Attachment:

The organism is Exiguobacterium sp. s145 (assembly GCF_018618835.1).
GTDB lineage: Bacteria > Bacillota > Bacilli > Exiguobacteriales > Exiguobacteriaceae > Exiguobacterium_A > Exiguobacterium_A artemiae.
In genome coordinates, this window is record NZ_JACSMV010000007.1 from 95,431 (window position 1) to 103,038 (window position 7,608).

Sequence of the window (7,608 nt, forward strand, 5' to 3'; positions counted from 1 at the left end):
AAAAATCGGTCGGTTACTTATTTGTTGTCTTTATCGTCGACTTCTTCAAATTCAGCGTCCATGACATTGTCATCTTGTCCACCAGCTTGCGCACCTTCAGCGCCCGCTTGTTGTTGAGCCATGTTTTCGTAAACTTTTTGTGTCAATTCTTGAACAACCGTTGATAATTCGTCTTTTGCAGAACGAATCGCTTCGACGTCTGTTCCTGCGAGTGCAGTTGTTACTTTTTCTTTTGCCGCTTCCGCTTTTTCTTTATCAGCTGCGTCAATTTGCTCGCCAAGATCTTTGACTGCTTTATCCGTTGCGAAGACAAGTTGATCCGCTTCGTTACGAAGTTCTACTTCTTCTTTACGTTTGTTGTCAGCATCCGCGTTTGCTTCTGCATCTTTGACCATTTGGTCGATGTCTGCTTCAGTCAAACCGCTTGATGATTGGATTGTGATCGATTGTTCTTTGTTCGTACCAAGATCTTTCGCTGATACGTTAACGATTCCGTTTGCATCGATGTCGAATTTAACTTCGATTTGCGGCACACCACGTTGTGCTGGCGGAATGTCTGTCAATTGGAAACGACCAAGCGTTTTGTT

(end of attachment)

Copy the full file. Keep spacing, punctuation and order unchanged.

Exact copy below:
The organism is Exiguobacterium sp. s145 (assembly GCF_018618835.1).
GTDB lineage: Bacteria > Bacillota > Bacilli > Exiguobacteriales > Exiguobacteriaceae > Exiguobacterium_A > Exiguobacterium_A artemiae.
In genome coordinates, this window is record NZ_JACSMV010000007.1 from 95,431 (window position 1) to 103,038 (window position 7,608).

Sequence of the window (7,608 nt, forward strand, 5' to 3'; positions counted from 1 at the left end):
AAAAATCGGTCGGTTACTTATTTGTTGTCTTTATCGTCGACTTCTTCAAATTCAGCGTCCATGACATTGTCATCTTGTCCACCAGCTTGCGCACCTTCAGCGCCCGCTTGTTGTTGAGCCATGTTTTCGTAAACTTTTTGTGTCAATTCTTGAACAACCGTTGATAATTCGTCTTTTGCAGAACGAATCGCTTCGACGTCTGTTCCTGCGAGTGCAGTTGTTACTTTTTCTTTTGCCGCTTCCGCTTTTTCTTTATCAGCTGCGTCAATTTGCTCGCCAAGATCTTTGACTGCTTTATCCGTTGCGAAGACAAGTTGATCCGCTTCGTTACGAAGTTCTACTTCTTCTTTACGTTTGTTGTCAGCATCCGCGTTTGCTTCTGCATCTTTGACCATTTGGTCGATGTCTGCTTCAGTCAAACCGCTTGATGATTGGATTGTGATCGATTGTTCTTTGTTCGTACCAAGATCTTTCGCTGATACGTTAACGATTCCGTTTGCATCGATGTCGAATTTAACTTCGATTTGCGGCACACCACGTTGTGCTGGCGGAATGTCTGTCAATTGGAAACGACCAAGCGTTTTGTT